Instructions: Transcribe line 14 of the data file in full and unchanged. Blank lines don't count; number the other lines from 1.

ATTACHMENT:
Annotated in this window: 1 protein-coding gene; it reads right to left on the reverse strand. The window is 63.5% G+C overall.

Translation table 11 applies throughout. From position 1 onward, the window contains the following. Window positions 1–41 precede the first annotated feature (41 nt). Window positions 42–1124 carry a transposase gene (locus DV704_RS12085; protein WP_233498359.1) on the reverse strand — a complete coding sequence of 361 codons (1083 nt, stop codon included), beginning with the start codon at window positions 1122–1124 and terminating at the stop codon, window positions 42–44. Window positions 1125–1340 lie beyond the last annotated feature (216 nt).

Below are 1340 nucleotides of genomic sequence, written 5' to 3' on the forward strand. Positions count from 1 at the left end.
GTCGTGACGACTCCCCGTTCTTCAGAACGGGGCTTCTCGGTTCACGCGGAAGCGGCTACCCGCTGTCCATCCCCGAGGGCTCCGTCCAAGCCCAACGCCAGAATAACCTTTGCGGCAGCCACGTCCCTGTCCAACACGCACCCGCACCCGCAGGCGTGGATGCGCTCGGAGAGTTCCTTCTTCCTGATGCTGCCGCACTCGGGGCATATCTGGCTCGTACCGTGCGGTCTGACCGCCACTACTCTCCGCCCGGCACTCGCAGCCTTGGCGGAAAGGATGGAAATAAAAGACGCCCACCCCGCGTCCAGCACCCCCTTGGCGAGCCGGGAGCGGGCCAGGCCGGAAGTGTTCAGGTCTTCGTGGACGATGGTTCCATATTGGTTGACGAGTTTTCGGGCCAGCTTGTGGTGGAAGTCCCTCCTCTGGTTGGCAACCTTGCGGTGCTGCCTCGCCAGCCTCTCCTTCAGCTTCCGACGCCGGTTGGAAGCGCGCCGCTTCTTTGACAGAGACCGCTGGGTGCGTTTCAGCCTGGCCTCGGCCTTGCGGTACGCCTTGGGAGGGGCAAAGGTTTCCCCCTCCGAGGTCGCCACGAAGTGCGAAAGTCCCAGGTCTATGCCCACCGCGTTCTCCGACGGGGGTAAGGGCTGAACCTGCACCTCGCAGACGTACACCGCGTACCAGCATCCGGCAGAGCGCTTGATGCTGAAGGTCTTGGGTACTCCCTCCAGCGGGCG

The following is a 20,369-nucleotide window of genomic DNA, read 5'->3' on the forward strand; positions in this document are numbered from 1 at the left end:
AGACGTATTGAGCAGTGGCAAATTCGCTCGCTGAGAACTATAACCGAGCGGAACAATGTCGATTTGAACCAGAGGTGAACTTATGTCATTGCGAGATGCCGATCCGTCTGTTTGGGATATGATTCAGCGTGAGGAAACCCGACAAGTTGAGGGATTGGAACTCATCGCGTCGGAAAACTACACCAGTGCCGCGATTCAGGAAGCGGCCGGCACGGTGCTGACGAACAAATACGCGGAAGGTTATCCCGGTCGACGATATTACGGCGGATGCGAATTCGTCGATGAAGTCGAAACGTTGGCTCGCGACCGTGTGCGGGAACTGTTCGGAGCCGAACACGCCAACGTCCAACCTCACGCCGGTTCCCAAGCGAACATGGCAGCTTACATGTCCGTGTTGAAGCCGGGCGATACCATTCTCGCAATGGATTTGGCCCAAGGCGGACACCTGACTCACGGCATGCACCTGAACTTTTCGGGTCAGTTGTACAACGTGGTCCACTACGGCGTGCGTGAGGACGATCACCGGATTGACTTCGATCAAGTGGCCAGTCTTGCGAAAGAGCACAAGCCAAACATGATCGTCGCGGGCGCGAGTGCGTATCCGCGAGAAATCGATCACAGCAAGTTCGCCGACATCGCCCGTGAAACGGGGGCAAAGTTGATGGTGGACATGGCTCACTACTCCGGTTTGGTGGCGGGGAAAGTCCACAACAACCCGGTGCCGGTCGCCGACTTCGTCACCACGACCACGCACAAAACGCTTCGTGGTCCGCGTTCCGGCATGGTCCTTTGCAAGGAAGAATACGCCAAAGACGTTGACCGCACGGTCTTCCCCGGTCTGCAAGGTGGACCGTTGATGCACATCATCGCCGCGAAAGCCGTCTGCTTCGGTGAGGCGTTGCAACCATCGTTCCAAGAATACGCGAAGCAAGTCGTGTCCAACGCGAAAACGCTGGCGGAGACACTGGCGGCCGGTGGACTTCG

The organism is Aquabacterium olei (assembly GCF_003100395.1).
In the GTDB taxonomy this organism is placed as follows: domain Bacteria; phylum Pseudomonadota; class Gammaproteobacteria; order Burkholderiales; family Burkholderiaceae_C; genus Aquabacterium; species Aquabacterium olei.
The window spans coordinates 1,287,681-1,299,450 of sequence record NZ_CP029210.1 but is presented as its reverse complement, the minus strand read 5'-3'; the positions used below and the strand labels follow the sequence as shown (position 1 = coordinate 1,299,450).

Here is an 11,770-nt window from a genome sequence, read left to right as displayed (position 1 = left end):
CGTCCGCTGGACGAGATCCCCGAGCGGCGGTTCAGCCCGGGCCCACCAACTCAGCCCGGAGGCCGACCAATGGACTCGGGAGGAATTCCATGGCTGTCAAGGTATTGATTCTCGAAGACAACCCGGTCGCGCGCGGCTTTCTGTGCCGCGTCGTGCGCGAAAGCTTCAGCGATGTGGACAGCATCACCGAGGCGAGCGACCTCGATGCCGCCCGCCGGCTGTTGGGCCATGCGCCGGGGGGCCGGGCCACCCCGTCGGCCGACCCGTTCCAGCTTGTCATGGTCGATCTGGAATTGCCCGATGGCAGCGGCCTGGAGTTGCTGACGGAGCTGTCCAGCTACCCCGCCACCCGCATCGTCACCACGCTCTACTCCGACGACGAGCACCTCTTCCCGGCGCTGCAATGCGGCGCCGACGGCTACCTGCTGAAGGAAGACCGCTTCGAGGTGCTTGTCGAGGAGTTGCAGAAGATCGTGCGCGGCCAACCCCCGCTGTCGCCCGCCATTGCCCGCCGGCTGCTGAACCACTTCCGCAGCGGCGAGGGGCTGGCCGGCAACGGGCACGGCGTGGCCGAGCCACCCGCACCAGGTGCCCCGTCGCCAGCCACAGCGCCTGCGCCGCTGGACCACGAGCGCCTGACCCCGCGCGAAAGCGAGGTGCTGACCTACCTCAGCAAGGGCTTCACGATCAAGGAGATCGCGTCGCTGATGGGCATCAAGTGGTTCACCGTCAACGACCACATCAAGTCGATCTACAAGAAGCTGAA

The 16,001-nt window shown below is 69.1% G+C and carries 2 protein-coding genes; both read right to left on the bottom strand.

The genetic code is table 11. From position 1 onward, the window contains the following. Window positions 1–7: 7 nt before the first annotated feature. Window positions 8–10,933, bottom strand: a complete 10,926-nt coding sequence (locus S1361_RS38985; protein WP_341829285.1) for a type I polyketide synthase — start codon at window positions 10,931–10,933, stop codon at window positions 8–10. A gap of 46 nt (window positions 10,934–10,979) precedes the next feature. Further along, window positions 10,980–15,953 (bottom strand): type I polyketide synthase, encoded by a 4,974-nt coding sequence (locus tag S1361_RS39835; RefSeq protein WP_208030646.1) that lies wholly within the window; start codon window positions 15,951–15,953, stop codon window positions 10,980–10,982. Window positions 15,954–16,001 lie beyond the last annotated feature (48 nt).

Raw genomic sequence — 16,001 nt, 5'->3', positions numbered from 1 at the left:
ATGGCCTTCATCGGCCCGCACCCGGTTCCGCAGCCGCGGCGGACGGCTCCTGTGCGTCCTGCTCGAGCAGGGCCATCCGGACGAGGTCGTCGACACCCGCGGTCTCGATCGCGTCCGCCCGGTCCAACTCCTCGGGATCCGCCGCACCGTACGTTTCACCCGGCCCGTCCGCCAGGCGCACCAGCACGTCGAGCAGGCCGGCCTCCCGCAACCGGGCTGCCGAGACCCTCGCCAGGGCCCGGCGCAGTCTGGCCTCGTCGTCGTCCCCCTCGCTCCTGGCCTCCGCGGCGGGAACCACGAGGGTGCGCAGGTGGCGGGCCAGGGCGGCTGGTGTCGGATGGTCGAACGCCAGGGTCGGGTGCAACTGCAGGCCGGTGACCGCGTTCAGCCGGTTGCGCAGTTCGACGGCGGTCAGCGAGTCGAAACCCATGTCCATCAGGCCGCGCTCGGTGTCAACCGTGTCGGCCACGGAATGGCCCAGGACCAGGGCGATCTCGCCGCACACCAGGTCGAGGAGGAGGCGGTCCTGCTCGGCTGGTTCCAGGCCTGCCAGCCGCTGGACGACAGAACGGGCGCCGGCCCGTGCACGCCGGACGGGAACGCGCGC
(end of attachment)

Raw genomic sequence — 16,001 nt, 5'->3', positions numbered from 1 at the left: